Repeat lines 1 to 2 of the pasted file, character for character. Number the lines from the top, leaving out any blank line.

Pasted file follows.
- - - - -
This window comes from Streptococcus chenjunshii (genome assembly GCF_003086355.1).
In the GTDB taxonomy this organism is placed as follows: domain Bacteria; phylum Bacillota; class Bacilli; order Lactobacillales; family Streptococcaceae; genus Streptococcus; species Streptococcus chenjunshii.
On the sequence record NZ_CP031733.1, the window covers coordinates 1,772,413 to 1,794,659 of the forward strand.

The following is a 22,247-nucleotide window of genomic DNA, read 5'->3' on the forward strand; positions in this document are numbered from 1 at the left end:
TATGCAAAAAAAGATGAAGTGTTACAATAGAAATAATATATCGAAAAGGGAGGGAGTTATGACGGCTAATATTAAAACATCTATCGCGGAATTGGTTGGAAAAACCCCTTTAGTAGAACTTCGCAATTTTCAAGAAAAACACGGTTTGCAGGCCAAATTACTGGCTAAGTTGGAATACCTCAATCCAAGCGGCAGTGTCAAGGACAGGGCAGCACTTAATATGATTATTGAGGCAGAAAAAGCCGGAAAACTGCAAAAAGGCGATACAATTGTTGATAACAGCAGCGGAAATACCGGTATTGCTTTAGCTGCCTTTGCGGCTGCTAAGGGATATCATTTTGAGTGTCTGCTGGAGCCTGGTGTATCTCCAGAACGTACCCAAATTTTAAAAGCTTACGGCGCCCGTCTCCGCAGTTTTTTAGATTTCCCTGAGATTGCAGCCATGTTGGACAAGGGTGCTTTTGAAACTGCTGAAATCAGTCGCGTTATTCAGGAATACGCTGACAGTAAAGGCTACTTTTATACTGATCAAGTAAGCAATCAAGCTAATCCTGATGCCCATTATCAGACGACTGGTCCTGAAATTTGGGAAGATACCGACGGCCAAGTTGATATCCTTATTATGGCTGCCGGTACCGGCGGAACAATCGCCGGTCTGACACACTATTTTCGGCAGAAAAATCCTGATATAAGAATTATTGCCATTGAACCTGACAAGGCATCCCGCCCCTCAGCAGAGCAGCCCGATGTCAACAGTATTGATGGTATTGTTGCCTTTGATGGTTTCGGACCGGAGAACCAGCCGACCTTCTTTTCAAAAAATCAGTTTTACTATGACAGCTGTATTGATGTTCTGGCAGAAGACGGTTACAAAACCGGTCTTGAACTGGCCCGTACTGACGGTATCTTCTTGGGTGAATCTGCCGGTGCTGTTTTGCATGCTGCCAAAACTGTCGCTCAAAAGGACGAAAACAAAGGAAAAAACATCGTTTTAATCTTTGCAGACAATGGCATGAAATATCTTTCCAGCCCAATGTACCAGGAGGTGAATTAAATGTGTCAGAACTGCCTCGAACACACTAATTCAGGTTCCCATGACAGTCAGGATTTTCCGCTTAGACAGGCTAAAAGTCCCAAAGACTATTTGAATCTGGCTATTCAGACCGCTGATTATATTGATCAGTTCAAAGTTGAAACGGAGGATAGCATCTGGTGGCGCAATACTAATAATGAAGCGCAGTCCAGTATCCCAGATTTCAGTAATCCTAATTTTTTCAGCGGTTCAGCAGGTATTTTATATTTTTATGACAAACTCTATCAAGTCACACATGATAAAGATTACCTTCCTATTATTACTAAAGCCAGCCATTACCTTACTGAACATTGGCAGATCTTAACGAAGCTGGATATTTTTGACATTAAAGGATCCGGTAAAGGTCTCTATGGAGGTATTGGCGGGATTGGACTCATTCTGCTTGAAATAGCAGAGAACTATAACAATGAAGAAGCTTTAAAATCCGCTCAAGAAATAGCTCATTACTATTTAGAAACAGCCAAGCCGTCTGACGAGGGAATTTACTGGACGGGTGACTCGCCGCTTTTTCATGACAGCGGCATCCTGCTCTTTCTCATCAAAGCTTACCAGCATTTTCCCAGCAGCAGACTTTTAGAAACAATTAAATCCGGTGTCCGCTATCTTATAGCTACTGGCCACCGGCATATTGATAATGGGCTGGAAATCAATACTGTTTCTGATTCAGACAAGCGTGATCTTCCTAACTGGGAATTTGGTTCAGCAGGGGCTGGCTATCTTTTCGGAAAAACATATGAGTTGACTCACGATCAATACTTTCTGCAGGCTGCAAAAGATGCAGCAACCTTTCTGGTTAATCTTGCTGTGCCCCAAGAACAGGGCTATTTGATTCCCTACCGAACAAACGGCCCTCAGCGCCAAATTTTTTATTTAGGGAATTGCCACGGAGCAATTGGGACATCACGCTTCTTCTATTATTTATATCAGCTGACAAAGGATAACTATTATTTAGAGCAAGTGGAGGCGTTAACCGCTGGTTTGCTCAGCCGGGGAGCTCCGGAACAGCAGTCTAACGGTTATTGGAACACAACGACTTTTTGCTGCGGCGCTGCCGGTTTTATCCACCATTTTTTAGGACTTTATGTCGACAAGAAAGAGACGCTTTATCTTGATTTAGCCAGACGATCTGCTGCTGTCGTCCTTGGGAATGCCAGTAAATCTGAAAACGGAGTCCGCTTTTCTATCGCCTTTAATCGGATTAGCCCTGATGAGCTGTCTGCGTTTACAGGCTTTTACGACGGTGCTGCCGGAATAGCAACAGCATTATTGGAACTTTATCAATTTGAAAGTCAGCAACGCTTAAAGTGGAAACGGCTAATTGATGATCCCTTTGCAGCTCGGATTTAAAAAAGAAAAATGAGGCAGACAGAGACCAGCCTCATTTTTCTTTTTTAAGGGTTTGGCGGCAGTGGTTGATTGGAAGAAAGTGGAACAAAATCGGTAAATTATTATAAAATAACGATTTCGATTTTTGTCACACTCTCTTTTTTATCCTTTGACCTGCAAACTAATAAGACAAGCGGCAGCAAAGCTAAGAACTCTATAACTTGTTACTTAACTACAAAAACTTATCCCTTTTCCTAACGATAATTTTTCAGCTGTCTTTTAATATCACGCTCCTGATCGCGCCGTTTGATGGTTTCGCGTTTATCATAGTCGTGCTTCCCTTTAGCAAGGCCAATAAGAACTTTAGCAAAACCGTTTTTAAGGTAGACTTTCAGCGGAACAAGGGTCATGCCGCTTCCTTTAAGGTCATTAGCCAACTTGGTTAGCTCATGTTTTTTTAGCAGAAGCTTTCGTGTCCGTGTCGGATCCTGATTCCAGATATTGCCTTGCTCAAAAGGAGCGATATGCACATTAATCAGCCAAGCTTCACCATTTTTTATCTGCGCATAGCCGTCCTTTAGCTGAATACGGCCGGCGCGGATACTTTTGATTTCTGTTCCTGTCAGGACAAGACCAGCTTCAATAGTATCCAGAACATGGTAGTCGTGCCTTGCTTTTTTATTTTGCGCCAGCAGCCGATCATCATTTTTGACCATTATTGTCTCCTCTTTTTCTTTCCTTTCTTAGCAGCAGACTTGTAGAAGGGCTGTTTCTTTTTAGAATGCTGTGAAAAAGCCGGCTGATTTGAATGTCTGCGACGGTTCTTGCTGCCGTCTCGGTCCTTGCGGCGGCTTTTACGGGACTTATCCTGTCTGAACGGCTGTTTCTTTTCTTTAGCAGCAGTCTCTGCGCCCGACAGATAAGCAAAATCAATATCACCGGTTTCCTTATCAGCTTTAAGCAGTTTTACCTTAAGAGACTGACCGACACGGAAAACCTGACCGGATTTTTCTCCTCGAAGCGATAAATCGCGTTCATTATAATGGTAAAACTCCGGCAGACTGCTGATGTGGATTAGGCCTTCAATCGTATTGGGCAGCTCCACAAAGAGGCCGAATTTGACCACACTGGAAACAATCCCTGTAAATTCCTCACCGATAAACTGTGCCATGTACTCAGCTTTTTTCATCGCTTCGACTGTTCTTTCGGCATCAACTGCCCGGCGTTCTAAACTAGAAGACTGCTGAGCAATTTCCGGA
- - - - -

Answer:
This window comes from Streptococcus chenjunshii (genome assembly GCF_003086355.1).
In the GTDB taxonomy this organism is placed as follows: domain Bacteria; phylum Bacillota; class Bacilli; order Lactobacillales; family Streptococcaceae; genus Streptococcus; species Streptococcus chenjunshii.